The Canadian Press reported on July 9th, 2012 that it had obtained an official memo showing that the government ignored warnings by officials that ending the long gun registry would violate international obligations and require Canada “to adopt an alternative record-keeping scheme, with a minimum retention period of 10 years, to continue to meet the record-keeping obligations under the UN Firearms Protocol.” While part of the government memo was blacked off, it is believed that non-registry options would be business record keeping combined with an import registry or a more robust marking of firearms. The government has postponed marking regulations since 2007 and has now forbidden provinces from requiring mandatory business record keeping.
In addition to the above formal treaties, Prime Minister Harper committed at the October 2011 Commonwealth Heads of Government Meeting to “combating proliferation and trafficking of illicit small arms and light weapons,” and to “comply with all obligations arising under international law and urged all countries to become parties to and implement the UN Convention against Transnational Organised Crime and the Protocols” — Protocols which include the Firearms Protocol. If Canada intends to conform to its international commitments and ratify the Firearms Protocol as well as CIFTA, it would have to repeal Bill C-19 and develop alternative mechanisms that will be more costly and not as effective or comprehensive as the current long-gun registry.
Our changing actions relating to the next arms treaty we are likely to sign is perhaps the most telling in terms of both Canada’s change in policy and what it may signal for our policies in the future. Negotiations for an Arms Trade Treaty (ATT) began in 2006 to respond to concerns about the absence of globally agreed rules on arms transfers. A conference to elaborate a legally binding instrument will be held in July 2012. While Canada has previously supported a strong and effective ATT, it attempted to dilute its scope at the July 2011 Preparatory Committee meeting by adding to the preamble the language “that small arms have certain legitimate civilian uses” and attempted “to exclude sporting and hunting firearms for recreational use from the treaty”. It also lobbied to make treaty implementation a matter for national discretion, thereby undermining the international consensus. This was a reversal of previous positions, for example, in 2007 we stated “Canada also believes that an instrument must cover all conventional weapons, including small arms and light weapons.” Mexico, Uruguay, and South Africa promptly raised their opposition to Canada’s position on the basis that recreational weapons can easily be converted and used in serious gun violence and crime.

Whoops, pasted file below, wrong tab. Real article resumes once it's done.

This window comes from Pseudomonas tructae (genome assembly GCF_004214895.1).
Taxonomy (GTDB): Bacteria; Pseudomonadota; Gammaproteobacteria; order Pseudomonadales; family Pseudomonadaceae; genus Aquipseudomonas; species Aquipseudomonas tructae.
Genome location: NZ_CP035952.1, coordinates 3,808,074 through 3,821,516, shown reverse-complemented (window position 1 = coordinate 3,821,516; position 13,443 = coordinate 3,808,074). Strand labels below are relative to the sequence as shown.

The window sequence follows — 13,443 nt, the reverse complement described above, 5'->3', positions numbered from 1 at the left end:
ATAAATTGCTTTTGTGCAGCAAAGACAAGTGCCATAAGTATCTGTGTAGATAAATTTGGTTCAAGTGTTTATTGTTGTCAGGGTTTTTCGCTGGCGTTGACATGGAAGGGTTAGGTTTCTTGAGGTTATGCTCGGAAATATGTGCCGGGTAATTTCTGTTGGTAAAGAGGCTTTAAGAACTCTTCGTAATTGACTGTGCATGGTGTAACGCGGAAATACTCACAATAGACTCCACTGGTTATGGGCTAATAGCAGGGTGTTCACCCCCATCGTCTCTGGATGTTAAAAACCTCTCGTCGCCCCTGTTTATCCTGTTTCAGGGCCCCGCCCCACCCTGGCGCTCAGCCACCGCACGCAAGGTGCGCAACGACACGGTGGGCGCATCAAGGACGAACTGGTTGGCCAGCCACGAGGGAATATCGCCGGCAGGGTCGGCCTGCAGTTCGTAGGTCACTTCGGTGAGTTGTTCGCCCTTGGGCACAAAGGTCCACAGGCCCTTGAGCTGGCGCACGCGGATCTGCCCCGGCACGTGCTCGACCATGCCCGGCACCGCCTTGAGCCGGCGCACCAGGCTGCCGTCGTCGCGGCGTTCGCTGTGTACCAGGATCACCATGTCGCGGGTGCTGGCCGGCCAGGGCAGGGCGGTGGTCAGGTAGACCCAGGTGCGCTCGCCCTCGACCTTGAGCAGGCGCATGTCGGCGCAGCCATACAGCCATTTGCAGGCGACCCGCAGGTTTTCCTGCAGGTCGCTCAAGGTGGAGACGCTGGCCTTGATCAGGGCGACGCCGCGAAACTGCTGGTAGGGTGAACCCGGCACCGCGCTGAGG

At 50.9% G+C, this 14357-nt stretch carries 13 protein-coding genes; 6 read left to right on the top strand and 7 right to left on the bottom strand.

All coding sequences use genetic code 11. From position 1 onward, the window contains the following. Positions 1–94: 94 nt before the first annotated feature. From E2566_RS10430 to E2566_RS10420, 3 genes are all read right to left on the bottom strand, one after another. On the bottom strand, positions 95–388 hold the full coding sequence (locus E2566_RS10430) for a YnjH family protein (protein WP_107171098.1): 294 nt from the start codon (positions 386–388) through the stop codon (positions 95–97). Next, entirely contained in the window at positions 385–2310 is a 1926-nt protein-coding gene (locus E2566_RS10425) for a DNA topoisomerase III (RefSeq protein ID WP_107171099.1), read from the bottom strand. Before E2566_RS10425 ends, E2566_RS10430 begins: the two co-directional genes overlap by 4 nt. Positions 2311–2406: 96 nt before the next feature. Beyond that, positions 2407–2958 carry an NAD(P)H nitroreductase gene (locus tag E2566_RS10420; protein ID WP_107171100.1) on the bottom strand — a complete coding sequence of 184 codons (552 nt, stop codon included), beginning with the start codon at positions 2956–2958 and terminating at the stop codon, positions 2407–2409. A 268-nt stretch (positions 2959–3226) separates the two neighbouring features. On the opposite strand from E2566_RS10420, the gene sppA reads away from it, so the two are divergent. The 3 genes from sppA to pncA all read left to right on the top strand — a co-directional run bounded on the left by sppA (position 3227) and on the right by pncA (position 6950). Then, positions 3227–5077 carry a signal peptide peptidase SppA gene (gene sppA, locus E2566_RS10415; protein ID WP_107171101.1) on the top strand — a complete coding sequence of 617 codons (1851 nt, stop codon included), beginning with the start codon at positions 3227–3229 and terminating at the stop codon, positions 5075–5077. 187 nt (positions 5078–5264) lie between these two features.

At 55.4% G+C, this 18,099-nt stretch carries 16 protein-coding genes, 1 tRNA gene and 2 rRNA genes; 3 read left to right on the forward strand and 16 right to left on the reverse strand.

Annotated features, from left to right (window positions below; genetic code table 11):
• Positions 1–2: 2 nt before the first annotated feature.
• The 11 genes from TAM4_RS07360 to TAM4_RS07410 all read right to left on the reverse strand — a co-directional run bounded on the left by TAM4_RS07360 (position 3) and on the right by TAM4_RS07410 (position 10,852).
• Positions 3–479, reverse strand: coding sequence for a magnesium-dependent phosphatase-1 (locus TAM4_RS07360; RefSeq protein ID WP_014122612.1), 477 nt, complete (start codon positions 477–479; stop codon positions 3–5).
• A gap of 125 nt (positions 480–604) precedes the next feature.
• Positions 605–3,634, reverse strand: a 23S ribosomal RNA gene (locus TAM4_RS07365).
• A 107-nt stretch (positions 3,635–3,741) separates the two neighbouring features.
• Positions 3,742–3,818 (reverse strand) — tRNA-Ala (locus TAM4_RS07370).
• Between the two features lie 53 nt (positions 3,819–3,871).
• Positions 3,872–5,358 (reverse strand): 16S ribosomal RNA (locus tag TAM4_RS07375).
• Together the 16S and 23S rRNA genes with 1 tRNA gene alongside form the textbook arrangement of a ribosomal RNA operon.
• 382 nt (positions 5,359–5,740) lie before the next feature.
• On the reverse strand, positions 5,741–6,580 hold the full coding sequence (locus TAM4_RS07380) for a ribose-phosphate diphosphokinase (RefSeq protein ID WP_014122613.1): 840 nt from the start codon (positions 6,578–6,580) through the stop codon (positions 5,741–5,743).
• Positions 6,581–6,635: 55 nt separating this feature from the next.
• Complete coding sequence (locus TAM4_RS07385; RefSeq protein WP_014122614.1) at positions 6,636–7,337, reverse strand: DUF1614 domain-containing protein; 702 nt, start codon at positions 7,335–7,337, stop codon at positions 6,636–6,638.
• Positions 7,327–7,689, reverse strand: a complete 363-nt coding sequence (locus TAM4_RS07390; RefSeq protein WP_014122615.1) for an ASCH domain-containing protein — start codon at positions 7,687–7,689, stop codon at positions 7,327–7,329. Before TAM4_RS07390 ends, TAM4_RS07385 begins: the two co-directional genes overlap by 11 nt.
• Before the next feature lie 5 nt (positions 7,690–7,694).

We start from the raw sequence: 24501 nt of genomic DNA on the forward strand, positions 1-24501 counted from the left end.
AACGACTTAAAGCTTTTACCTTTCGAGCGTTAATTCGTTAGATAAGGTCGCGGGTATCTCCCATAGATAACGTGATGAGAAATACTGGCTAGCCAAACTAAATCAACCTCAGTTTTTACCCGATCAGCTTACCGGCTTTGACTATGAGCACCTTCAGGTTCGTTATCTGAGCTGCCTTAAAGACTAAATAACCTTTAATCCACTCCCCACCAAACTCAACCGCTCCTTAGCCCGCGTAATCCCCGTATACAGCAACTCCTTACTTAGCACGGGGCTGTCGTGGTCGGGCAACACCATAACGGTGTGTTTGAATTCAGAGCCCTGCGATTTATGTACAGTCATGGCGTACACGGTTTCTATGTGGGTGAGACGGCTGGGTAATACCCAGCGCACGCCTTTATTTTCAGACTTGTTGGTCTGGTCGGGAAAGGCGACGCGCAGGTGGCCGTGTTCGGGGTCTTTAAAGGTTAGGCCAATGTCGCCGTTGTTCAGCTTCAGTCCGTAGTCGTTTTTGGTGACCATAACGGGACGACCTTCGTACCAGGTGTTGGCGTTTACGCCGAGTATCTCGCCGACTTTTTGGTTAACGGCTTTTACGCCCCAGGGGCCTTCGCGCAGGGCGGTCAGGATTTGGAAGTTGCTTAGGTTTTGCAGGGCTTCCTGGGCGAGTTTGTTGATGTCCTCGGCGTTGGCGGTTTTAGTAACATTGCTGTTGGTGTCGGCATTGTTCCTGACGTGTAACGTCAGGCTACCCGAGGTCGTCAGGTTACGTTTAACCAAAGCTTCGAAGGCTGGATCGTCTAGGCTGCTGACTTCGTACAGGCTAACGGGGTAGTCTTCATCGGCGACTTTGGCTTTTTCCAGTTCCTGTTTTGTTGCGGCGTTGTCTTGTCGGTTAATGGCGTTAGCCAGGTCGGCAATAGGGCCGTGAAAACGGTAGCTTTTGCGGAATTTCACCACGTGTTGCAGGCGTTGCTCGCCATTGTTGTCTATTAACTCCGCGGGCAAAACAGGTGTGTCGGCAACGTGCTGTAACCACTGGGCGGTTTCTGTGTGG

This erosion of Canada’s leadership reflects the strong influence of the gun lobby on government policy at both the domestic and international. At the last three UN meetings to discuss strategies to combat the illicit gun trade, the Canadian government brought a gun lobby member as the sole representative of Canadian civil society on the delegation, the president of the Canadian Shooting Sports Association (CSSA), Steven Torino. Previously, both anti-violence NGOs and gun owners associations were represented on Canadian delegations.